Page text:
Herbicide-resistant (R biotype) and -sensitive (S biotype) individuals were identified from the same population, and seed was increased for each biotype for three generations. We conducted laboratory experiments to determine the effects of temperature, light, salt stress, osmotic stress, pH, and burial depth on the germination and emergence of resistant and sensitive biotypes of Japanese foxtail. The results revealed that there was no difference in the final germination rate between the two biotypes under different temperature conditions, but time to obtain 50% germination or emergence (tE50) and mean germination time of the R biotype were higher than that of the S biotype at 10 C and 15/10 C 12-h day/night regime. In dark conditions, the final germination rate of the S biotype was higher and lower than that of the R biotype at 10 and 25 C, respectively. The overall germination rate of the R biotype was lower than that in the S biotype, and extended germination time was required in extreme conditions, such as 250 mM NaCl and −0.4 MPa osmotic potential. The change in environmental pH had no effect on the germination of the two biotypes. Emergence of the R biotype was lower than the S biotype when seed was buried at least 8 cm deep in an organic matter substrate. This study demonstrated the pleiotropic effects of a resistance allele on seed germination and emergence under different environmental conditions. Deep tillage could be used to reduce the growth and spread of resistant Japanese foxtail individuals.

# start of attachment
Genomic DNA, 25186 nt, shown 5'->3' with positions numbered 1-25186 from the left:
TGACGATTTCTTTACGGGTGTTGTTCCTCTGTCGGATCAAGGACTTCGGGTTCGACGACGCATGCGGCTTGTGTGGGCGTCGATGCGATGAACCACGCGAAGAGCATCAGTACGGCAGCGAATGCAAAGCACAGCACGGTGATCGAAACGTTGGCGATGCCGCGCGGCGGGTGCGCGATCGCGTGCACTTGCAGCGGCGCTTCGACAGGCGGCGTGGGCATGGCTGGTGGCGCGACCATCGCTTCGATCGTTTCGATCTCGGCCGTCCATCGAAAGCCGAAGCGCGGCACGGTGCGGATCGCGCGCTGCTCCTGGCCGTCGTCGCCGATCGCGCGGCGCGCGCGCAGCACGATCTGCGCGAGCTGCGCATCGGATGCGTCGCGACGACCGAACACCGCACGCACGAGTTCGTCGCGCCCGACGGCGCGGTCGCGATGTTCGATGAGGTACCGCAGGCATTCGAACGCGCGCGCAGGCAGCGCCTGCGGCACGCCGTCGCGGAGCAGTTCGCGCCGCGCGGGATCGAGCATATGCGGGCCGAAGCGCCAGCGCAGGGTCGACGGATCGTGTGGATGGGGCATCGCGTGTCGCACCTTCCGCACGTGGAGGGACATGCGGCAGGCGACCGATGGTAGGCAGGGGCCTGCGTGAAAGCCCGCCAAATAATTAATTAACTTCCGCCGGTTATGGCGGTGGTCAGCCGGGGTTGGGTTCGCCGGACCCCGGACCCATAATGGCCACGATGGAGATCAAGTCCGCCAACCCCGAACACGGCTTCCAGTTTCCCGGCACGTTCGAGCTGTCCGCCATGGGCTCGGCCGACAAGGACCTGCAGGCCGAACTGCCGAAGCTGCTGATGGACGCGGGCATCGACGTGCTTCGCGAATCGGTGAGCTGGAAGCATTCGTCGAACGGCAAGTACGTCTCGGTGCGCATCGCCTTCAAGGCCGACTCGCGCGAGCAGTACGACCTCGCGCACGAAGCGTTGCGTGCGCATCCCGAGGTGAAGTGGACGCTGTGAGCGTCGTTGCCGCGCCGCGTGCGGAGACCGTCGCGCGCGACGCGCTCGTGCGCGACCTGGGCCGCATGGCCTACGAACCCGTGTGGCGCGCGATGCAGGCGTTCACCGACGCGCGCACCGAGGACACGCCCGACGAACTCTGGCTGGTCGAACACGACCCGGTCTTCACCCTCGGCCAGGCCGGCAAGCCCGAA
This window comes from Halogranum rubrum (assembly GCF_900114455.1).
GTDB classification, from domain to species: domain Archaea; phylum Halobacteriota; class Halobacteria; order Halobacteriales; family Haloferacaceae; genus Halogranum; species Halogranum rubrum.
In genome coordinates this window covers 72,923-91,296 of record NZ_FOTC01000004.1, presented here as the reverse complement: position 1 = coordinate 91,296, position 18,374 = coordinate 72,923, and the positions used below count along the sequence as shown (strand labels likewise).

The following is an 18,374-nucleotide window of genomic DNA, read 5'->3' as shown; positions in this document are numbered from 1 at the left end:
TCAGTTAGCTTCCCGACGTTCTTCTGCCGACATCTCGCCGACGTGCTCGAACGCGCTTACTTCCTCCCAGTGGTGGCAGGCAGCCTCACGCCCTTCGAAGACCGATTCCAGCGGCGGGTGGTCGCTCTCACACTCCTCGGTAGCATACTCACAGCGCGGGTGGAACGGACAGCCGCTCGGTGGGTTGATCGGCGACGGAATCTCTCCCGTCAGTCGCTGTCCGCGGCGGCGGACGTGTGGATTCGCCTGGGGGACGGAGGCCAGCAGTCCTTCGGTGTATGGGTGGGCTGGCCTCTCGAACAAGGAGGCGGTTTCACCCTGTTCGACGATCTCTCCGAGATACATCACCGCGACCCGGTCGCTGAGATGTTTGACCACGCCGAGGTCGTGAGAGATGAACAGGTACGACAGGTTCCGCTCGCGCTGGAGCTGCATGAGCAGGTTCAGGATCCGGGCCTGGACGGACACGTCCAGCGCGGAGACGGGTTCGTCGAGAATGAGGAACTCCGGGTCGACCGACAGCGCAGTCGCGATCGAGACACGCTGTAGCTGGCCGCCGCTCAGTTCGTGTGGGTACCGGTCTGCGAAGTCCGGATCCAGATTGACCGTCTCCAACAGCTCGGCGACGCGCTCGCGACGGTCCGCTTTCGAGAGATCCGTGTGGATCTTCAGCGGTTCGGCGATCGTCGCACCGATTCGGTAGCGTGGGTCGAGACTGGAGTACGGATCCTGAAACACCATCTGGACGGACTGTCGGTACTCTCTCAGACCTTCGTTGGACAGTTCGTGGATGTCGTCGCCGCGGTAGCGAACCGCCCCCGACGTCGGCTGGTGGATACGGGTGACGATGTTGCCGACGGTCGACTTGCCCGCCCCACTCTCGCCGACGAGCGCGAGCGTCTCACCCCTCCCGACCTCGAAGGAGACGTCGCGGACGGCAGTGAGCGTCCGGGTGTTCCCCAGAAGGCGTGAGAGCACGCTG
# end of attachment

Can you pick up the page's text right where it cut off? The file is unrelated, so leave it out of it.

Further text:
Nomenclature: Fenoxaprop-P-ethyl; Japanese foxtail, Alopecurus japonicus Steud.